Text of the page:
Time to Slake Your Thirst
I've always had an unspoken distance I needed to ride in order to feel... rested. I don't know about you but I feel more refreshed after a proper ride than after a good night's sleep. Since I can remember I could never sleep more than six hours unless physically ill. Sleep is a non active sort of activity. You're not really involved. You sort of have to trust that nothing will happen while you're "away".
Riding on the other hand, is a hands on in the moment experience. You control what happens and so you ultimately control most of what you feel. Pick the road, the third of the lane, the time of day or night or the company you choose to ride with. Its all yours to tune to your liking.
The only variable left is how long do you need to be out there, to be riding at your own pace in order to feel like the ride has reached its fullness? How long a ride will it take to satisfy your lust for the experience of The Ride?
When I was a single Roadbum it had to average a good thirty miles to even qualify as a ride. With groups it seemed the ride had to be longer. Much longer. I was given the nickname Marathon Harv after a certain nighttime sojourn I led brought us to the Minnesota state line. This was back when I lived in Milwaukee. Some riders complained I'd gotten us lost. My friends knew I was loosely following the stars.
So what comprises a satisfying ride? I think its being in the moment you'd planned for when you started. Sometimes creativity needs to work in one's favor but the general rule is we have expectations for each ride. If we meet them it becomes a memorable experience.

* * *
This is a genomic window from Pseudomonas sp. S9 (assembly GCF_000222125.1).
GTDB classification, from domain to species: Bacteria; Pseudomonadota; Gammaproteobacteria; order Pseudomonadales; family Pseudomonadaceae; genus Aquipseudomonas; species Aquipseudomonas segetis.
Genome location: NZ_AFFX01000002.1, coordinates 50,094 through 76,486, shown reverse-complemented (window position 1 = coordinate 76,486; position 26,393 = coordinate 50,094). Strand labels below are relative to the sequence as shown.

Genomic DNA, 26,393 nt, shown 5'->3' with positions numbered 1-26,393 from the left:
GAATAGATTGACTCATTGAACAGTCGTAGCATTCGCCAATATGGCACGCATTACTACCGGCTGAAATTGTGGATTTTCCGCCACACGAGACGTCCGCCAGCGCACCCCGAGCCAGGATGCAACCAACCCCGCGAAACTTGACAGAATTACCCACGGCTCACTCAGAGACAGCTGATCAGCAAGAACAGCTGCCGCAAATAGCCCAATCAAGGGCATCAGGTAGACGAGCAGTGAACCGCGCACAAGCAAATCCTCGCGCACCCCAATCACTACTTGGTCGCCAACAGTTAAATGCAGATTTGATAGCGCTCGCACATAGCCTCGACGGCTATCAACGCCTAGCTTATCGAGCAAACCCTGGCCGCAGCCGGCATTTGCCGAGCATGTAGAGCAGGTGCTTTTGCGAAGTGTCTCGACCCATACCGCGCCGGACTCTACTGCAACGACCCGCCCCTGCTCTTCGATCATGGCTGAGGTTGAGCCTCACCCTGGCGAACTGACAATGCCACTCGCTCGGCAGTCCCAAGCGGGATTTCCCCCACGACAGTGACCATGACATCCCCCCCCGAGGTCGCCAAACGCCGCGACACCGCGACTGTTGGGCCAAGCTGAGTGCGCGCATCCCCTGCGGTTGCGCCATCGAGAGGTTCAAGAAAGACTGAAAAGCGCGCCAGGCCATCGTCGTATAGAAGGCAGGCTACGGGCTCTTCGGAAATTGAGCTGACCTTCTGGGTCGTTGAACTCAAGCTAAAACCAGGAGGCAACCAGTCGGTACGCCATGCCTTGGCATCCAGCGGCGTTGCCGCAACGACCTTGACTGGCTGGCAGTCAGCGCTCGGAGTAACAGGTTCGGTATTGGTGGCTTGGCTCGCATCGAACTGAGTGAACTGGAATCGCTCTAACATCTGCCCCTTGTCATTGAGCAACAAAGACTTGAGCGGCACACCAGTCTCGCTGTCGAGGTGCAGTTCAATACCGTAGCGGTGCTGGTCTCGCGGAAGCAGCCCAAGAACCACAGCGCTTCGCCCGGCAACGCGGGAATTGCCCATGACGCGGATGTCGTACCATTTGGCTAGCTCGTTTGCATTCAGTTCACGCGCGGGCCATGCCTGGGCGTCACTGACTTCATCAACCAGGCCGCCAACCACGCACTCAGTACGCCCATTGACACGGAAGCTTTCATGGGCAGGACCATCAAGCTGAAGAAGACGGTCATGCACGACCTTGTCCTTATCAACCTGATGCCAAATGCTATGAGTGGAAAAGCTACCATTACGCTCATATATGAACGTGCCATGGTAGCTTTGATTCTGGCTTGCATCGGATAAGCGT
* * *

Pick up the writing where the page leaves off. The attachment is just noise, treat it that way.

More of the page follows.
I'm married. I've got soon-to-be four year old twins to think about. Time is less my own than it ever was. I've resorted to skimming a little time here or there in order to get some time in the saddle. Subconsciously I must have come to the conclusion something about the ride had to change if I was to capture the same satisfaction I used to find in the longer rides.
I had to rediscover what it was about the ride which has always drawn me in so completely.
When the Honda Express came along the little scooter turned out to be a hoot to ride. The little bike's bare minimum capabilities not only brought back the livelihood of the ride it somehow managed to compact fun into shorter distances and thus shorter spans of time. It felt like starting over again. Fresh.
When I got the Vespa LX150 I could have gotten the GTS250. I passed on it because it crossed an invisible line which would have put it in the same category as the other full on motorcycles I have. If it can get on the expressway its a motorcycle as far as I'm concerned. I've got several of those. I don't need another. No, the line had to remain or I would be confusing the issue. And I'm not selling the others. The Harley carried Annette and me on our honeymoon nearly eleven years ago. She loves that bike for sentimental reasons. The Nighthawk is hers and her decision alone regarding whether it stays or not. The Yamaha has been with me twenty years. The only bike I've ever named. Tamera is "the other woman". She looks as good as the day we met. The GL is something I haven't decided about just yet.
These bikes require being ridden longer distances on principle alone. They warm themselves into the ride in a different way. Some people say bikes like these need to "stretch their legs". Short rides on Tamera and the Sporty just don't feel right. Unsatisfying.
The Vespa can be ridden short distances or long because it distills the whole riding experience in a different way. It imbues a sense of getting back to the roots of why we ride, in each ride. Its just fun whether you're going to the grocery store to pick up odds and ends or riding straight through a couple tank fulls worth on a Saturday.
A new cup filled with good vintage wine. Not like the adolescent thirst I once had, a craving to just go go go, but a more mature interest in the full body of the ride. Lesser roads on the way to better roads. For me this Vespa puts more fun into all of it.
It goes to show the ride is what you make it.